Before he could finish the sentence Old Jack gave a vigorous bound, lifting his heels high up in the air, and sent his rider clean over his head. Then wildly careering he galloped off at full speed with the thorny branch fast under his tail, where it had been dexterously applied by the new comer.

“Thou be'st a bad 'un, thou be'st,” roared Pegleg as he picked himself up. And without more ado he closed with his treacherous companion. The struggle was short, though fierce. The strength of the old man prevailed, and he quickly had his antagonist face downward on the ground. Then he sat upon him.

“Ho! ho! I know thee now, thou villain. Thou'rt Ginger, thou art. Thou wicked thief, I'll pay thee out. Do'st think to play tricks on an old man?”

And with every sentence he raised his wooden leg, and inflicted a blow on his prostrate foe. Suddenly Ginger collected his strength, and taking the old man by surprise, threw him off. Before the latter could recover himself, Ginger was on him. With his knife he severed the straps of his opponent's wooden leg, which he threw far away into the gully below. “There,” he cried triumphantly, “l've a precious good mind to send you after it, and I would if you weren't such an old 'un. Now I don't want to harm you more than I can help. 'Twouldn't be so well though for either of your mates if I caught 'em. But home you don't go to-night, if I can help it. So stop there, old cockalorum, till somebody comes to fetch your leg for you.”

And with many mocking words, he returned on the track.

Now the spot where this incident occurred was a short cut over a spun which was infrequently used, for although it saved nearly a mile in distance, it was rougher than the winding road which led up the glen.

So that, except by the merest chance, it was improbable any one would pass by for at least some hours.

Scene Three.

“Oh, sir! Mr Pratt, I fear Tom has, gone home. Why did not some one tell him I was here?”

Thus Mary. To whom George, unwilling to wound by telling her that her husband knew right well where she was, and anxious to detain her in momentary expectation of his arrival, replied—

“Guess he's got among some old friends. Don't be in haste, ma'am. He'll come along in good time, no doubt.”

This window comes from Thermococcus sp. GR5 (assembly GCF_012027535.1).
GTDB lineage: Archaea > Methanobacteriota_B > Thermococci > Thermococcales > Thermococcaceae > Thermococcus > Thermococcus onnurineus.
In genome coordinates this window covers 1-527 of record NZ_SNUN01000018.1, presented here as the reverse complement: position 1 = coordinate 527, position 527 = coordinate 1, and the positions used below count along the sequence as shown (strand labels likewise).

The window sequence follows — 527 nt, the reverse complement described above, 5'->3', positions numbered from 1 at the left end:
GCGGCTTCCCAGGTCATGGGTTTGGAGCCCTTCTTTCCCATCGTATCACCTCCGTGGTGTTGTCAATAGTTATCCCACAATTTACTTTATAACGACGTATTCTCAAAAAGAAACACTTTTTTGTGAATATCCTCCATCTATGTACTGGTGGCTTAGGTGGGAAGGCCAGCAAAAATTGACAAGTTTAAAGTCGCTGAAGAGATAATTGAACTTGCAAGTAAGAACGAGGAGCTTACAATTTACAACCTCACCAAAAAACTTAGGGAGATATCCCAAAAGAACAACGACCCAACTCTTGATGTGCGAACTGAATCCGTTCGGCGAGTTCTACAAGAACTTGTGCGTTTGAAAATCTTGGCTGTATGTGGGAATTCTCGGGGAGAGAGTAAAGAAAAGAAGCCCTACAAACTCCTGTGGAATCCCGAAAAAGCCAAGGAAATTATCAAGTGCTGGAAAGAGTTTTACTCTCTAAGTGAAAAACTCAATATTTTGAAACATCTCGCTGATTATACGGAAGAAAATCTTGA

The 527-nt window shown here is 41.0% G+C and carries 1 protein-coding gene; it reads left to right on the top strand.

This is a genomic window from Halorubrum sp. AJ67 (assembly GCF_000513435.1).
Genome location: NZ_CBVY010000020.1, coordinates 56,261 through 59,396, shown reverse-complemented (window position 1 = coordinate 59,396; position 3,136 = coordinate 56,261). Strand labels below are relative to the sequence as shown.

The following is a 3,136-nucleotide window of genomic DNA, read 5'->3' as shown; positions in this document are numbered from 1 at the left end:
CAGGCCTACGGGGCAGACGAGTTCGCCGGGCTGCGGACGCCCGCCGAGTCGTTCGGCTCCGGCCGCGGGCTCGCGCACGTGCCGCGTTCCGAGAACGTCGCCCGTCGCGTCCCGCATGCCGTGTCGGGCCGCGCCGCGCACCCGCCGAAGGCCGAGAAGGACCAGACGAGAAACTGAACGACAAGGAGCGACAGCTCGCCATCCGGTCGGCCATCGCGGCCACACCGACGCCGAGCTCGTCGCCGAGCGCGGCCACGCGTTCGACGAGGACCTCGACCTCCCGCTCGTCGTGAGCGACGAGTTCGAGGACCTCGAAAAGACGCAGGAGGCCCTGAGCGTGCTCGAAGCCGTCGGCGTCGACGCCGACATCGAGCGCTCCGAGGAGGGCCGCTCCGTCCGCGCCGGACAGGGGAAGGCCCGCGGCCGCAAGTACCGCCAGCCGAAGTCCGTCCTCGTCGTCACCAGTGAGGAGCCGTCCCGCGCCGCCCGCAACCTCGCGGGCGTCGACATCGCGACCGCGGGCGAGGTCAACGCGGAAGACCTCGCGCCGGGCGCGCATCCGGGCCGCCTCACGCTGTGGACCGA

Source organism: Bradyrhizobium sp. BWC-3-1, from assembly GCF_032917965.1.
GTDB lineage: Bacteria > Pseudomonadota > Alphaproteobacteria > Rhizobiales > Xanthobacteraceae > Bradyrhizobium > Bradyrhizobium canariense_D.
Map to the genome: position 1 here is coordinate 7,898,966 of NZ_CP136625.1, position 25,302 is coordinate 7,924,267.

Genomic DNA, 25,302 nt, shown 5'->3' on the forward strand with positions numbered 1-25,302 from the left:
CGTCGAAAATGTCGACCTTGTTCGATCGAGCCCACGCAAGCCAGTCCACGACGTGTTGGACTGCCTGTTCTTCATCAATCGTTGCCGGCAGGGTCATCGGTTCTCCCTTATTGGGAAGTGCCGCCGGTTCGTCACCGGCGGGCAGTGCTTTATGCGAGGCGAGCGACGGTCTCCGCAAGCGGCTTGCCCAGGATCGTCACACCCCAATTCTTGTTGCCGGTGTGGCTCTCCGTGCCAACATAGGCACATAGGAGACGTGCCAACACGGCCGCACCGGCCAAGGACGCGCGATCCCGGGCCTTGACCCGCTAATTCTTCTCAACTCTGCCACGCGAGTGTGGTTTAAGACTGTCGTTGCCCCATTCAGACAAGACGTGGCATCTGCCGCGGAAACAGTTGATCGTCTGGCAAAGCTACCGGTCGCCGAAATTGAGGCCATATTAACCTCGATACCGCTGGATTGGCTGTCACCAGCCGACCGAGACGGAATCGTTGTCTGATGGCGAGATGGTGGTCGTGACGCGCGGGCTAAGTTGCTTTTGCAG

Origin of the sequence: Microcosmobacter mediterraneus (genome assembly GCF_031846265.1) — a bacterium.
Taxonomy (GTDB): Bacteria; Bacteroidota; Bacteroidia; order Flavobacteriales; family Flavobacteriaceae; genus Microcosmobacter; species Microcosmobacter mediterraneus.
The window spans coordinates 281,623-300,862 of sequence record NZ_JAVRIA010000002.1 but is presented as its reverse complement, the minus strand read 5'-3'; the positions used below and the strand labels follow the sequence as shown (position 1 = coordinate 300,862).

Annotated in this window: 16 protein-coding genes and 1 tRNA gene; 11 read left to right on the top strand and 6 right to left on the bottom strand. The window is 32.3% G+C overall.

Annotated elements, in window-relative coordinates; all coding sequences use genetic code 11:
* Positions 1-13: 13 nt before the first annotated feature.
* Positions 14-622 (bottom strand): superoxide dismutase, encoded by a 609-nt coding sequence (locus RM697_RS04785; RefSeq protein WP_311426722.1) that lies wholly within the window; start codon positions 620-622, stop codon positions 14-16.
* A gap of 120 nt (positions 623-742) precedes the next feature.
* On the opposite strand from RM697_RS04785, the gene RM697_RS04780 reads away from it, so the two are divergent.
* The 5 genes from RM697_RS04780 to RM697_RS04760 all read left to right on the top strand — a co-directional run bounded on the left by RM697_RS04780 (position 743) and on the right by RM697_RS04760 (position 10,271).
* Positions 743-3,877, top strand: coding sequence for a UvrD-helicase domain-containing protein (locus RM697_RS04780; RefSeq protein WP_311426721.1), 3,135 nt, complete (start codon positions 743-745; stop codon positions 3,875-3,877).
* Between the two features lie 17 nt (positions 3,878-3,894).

“But it's getting so late, you know, sir. And there's poor baby too. I've been away from her all day. Oh, Cousin George, do you think you could find him?”

Before he could answer, the door was thrown violently open, and Tom Kenway stood in the entrace. Flushed with wrath and brandy he stood there and surveyed the pair. Mary flew towards him. “Oh, Tom, dear Tom!” she cried, “I am so glad you've come.”

Thus with no word of reproach on her lip—no angry feeling in her bosom—the gentie woman met her lord and master. He repulsed her, inarticulate with the fury of his new-born jealousy.

“Go!” he cried at last, “Go; you are no longer my wife. I have heard of your doings. I see it is all true; go to your fellow. I disown you; I leave you for ever.”

“See here,” interposed George, “you don't know what you are saying or doing. Your wife—”

Tom glared at him with maniacal passion, and thrust his clinging wife from him with such violence that she fell page 47 heavily on the floor. Then with a fierce and awful malediction he rushed from the place, and hurried down the crowded street.

George tenderly lifted the poor woman, and seated her in a chair. But his efforts at consolation were in vain. She could not understand what ailed “dear Tom.” How should she, pure in heart, comprehend the impure thought that filled her husband's mind. In vain George assured her that it was “only the drink.” That when he got over it he would be sorry, with many other commonplaces, feeble enough, God knows, and all unavailing to ease the wretchedness that bowed her down. So he became silent at last, and let her weep on uninterruptedly.

Presently the flow of grief subsided; she rose to her feet and wrapped her plaid round her. “My child,” she cried; “let me go back to my child. I have her left at least—come.”

And so in silence, broken only by stifled sobs, the mother went forth, with George, striding solemnly and in great perplexity, by her side.